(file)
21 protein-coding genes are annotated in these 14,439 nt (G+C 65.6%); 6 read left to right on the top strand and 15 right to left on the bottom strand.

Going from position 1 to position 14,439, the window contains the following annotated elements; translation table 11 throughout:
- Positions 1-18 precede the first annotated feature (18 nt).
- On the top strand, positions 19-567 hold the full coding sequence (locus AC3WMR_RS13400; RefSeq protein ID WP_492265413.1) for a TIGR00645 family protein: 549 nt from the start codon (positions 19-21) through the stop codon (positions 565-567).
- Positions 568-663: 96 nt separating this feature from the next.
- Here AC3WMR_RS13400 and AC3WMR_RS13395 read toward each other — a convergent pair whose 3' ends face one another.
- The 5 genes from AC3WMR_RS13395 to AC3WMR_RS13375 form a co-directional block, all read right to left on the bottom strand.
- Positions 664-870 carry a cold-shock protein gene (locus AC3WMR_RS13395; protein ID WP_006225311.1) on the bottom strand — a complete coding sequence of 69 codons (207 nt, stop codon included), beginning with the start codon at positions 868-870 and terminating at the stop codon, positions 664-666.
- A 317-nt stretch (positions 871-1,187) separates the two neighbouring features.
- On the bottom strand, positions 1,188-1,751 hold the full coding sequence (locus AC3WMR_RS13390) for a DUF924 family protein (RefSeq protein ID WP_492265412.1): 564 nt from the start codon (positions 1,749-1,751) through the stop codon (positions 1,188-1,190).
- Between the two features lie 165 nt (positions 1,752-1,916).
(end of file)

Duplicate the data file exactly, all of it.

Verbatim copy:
21 protein-coding genes are annotated in these 14,439 nt (G+C 65.6%); 6 read left to right on the top strand and 15 right to left on the bottom strand.

Going from position 1 to position 14,439, the window contains the following annotated elements; translation table 11 throughout:
- Positions 1-18 precede the first annotated feature (18 nt).
- On the top strand, positions 19-567 hold the full coding sequence (locus AC3WMR_RS13400; RefSeq protein ID WP_492265413.1) for a TIGR00645 family protein: 549 nt from the start codon (positions 19-21) through the stop codon (positions 565-567).
- Positions 568-663: 96 nt separating this feature from the next.
- Here AC3WMR_RS13400 and AC3WMR_RS13395 read toward each other — a convergent pair whose 3' ends face one another.
- The 5 genes from AC3WMR_RS13395 to AC3WMR_RS13375 form a co-directional block, all read right to left on the bottom strand.
- Positions 664-870 carry a cold-shock protein gene (locus AC3WMR_RS13395; protein ID WP_006225311.1) on the bottom strand — a complete coding sequence of 69 codons (207 nt, stop codon included), beginning with the start codon at positions 868-870 and terminating at the stop codon, positions 664-666.
- A 317-nt stretch (positions 871-1,187) separates the two neighbouring features.
- On the bottom strand, positions 1,188-1,751 hold the full coding sequence (locus AC3WMR_RS13390) for a DUF924 family protein (RefSeq protein ID WP_492265412.1): 564 nt from the start codon (positions 1,749-1,751) through the stop codon (positions 1,188-1,190).
- Between the two features lie 165 nt (positions 1,752-1,916).